On March 26, 2015, Eric R. Fischer, Senior Fellow at the Boston...
Keeping a Watchful Eye: Why We Supervise Financial Institutions
Featuring Speaker Eugene Ludwig
Date: February 27th, 2013
Location: Hotel Commonwealth
500 Commonwealth Ave.
Boston, MA 02215
This event is generously co-sponsored by the Graduate Program in Banking and Financial Law and the MBA Finance Club
The 2008 crisis called into question much of what the United States does to protect the safety and stability of the financial system. But the response to the crisis, from Basel III to the Dodd-Frank Act, has shifted focus away from a central part of financial oversight in the United States: supervision.
What is supervision? Why do we supervise banks, but not many other essential industries? How can we improve supervision to avoid future crises? Eugene A. Ludwig, former Comptroller of the Currency and Founder and CEO of Promontory Financial Group, will examine these questions and talk about supervision’s place in the new financial regulatory framework.
Gene is a business leader and expert on banking regulation, risk management, and fiscal policy who founded Promontory in 2001.
As a former federal regulator and banker, Gene is thoroughly attuned to the issues involved in revamping the regulatory framework to withstand future shocks. Under his leadership, Promontory has become synonymous with excellence in compliance and risk management, and is renowned for its ability to help financial companies resolve their most pressing challenges.
Before founding Promontory, Gene was Vice Chairman and Senior Control Officer of Bankers Trust New York Corp. He was instrumental in steering the firm through its landmark merger with Deutsche Bank.
As U.S. Comptroller of the Currency from 1993 to 1998, Gene served as the Clinton Administration’s point person on the policy response to the credit crunch of the early 1990s. He fashioned an 11-point plan that was instrumental in ending the credit crunch and helping banks begin to lend again and fulfill their role of supporting the economy. As Comptroller, he was known as a pragmatist who greatly enhanced the ability of financial institutions to compete even as he refocused the industry on meeting its obligations under the Community Reinvestment Act. Under his purview, lending to low and moderate income Americans increased tenfold, as did national bank investments in community development corporations. He brought 27 fair-lending cases, resulting in tens of millions of dollars in fines against violators.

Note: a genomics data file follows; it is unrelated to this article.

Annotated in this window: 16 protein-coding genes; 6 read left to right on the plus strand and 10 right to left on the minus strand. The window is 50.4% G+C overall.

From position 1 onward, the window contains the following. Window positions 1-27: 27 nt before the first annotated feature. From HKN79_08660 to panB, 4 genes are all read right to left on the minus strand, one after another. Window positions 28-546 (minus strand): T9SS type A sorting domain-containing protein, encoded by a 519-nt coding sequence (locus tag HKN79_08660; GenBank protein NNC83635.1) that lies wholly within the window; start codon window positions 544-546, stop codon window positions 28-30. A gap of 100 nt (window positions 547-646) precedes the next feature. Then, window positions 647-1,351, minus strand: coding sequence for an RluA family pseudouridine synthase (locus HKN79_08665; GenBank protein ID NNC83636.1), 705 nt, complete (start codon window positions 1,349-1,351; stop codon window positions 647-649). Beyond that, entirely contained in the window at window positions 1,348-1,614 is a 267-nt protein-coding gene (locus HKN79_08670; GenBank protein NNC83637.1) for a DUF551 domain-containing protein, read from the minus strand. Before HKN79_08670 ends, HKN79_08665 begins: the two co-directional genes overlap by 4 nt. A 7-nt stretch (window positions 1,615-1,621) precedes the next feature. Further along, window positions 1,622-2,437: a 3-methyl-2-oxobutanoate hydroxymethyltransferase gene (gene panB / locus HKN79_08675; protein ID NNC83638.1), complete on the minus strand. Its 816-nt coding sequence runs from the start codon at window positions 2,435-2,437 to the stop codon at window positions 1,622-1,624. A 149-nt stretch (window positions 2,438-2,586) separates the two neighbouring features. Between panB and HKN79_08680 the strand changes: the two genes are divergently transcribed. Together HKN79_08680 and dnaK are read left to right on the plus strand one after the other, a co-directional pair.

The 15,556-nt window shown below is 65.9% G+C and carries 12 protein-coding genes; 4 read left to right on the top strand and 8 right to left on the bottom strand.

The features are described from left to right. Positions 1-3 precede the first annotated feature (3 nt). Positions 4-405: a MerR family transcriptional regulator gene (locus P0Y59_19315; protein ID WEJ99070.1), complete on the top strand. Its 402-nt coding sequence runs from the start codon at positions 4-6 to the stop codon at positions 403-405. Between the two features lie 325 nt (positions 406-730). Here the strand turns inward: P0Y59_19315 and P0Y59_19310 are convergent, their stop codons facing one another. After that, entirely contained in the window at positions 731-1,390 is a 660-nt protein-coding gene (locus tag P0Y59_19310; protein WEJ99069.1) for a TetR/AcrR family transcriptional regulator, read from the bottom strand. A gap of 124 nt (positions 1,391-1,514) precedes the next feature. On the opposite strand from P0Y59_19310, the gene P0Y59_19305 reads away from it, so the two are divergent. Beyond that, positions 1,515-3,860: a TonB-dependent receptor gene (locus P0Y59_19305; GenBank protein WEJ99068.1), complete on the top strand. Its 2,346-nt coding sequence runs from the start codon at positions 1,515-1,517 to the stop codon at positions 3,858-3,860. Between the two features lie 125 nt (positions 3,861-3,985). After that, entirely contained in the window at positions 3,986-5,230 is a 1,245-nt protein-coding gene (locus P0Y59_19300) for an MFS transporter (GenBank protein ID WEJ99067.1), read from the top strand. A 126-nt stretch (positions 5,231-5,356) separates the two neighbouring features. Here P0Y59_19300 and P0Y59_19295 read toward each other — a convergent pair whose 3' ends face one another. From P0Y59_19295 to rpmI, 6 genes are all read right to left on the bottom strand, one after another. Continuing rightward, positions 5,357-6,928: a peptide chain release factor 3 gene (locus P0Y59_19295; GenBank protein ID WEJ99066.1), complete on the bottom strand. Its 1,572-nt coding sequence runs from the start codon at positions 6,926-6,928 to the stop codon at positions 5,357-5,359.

While he was Comptroller, Gene served as Chairman of the Federal Financial Institutions Examination Council (FFIEC), a member of the Basel Committee on International Bank Supervision, a Director of the Federal Deposit Insurance Corporation (FDIC), and Chairman of the Neighborhood Reinvestment Corporation.
Before becoming Comptroller, Gene was a partner in the law firm of Covington & Burling, specializing in banking law. He has written numerous articles on banking and finance for scholarly journals and publications and has been a guest lecturer at Yale and Harvard law schools and Georgetown University’s International Law Institute. He has also lectured at the Yale Business School and Harvard’s Kennedy School of Government.
In addition to his role at Promontory Financial Group, Gene is Chairman and Co-Founder of Promontory Interfinancial Network and Managing Principal of CapGen Financial, a private equity firm.
As CEO of Promontory, Gene was writing and speaking regularly about the breakdown of credit discipline and emerging problems with mortgage lending for more than two years before the extent of the troubles became widely acknowledged in 2008. Notably, he co-authored (with Paul Volcker and Nicholas Brady) a watershed Wall Street Journal op-ed in September 2008 that fundamentally altered the tone of the debate over what was then called “the subprime crisis.” The article helped to rally bipartisan support for decisive governmental action to deal with what was still an unfolding financial crisis.
The force of Gene’s ideas has been underscored repeatedly by editorial page writers and columnists for the Wall Street Journal, Washington Post, and Barron’s, among other prominent publications. He is sought after by the media as an interpreter of news events and has been quoted by virtually every major news organization, including the BBC, CNBC, PBS, The New York Times, and The Financial Times. He is also a closely watched columnist for the American Banker newspaper. He had the honor of delivering the William Taylor Memorial Lecture before the International Conference of Banking Supervisors.
Gene was born in Brooklyn, New York, and raised in York, Pennsylvania. He graduated magna cum laude from Haverford College and received a scholarship to Oxford University, where he earned a M.A. as a Keasbey Fellow. He holds a J.D. from Yale University, where he was editor of the Yale Law Journal and chairman of Yale Legislative Services.